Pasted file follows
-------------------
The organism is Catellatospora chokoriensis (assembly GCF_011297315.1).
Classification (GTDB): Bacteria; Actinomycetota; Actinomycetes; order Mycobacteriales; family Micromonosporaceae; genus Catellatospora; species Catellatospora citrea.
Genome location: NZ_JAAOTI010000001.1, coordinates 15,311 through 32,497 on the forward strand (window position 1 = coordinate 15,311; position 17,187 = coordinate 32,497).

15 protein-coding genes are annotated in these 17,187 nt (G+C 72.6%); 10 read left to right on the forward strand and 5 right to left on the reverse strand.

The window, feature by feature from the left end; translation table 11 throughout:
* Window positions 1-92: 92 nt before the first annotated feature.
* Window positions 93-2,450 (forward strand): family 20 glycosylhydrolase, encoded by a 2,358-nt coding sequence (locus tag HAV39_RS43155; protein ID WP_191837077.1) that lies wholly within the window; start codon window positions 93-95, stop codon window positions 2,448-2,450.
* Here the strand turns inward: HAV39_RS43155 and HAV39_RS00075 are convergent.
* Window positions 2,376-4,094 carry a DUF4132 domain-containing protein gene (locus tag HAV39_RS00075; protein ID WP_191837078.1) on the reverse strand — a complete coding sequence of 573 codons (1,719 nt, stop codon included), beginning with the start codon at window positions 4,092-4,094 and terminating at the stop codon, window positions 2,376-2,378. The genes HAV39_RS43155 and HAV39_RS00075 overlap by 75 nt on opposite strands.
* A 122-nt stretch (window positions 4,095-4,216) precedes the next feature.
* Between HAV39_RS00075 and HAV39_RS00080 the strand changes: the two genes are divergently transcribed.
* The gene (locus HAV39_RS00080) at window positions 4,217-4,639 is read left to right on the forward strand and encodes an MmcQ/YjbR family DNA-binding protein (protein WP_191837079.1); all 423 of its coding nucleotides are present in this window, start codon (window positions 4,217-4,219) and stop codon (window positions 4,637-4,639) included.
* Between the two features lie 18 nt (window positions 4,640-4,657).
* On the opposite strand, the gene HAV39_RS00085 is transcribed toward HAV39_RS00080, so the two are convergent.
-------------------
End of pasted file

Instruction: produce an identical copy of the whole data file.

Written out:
The organism is Catellatospora chokoriensis (assembly GCF_011297315.1).
Classification (GTDB): Bacteria; Actinomycetota; Actinomycetes; order Mycobacteriales; family Micromonosporaceae; genus Catellatospora; species Catellatospora citrea.
Genome location: NZ_JAAOTI010000001.1, coordinates 15,311 through 32,497 on the forward strand (window position 1 = coordinate 15,311; position 17,187 = coordinate 32,497).

15 protein-coding genes are annotated in these 17,187 nt (G+C 72.6%); 10 read left to right on the forward strand and 5 right to left on the reverse strand.

The window, feature by feature from the left end; translation table 11 throughout:
* Window positions 1-92: 92 nt before the first annotated feature.
* Window positions 93-2,450 (forward strand): family 20 glycosylhydrolase, encoded by a 2,358-nt coding sequence (locus tag HAV39_RS43155; protein ID WP_191837077.1) that lies wholly within the window; start codon window positions 93-95, stop codon window positions 2,448-2,450.
* Here the strand turns inward: HAV39_RS43155 and HAV39_RS00075 are convergent.
* Window positions 2,376-4,094 carry a DUF4132 domain-containing protein gene (locus tag HAV39_RS00075; protein ID WP_191837078.1) on the reverse strand — a complete coding sequence of 573 codons (1,719 nt, stop codon included), beginning with the start codon at window positions 4,092-4,094 and terminating at the stop codon, window positions 2,376-2,378. The genes HAV39_RS43155 and HAV39_RS00075 overlap by 75 nt on opposite strands.
* A 122-nt stretch (window positions 4,095-4,216) precedes the next feature.
* Between HAV39_RS00075 and HAV39_RS00080 the strand changes: the two genes are divergently transcribed.
* The gene (locus HAV39_RS00080) at window positions 4,217-4,639 is read left to right on the forward strand and encodes an MmcQ/YjbR family DNA-binding protein (protein WP_191837079.1); all 423 of its coding nucleotides are present in this window, start codon (window positions 4,217-4,219) and stop codon (window positions 4,637-4,639) included.
* Between the two features lie 18 nt (window positions 4,640-4,657).
* On the opposite strand, the gene HAV39_RS00085 is transcribed toward HAV39_RS00080, so the two are convergent.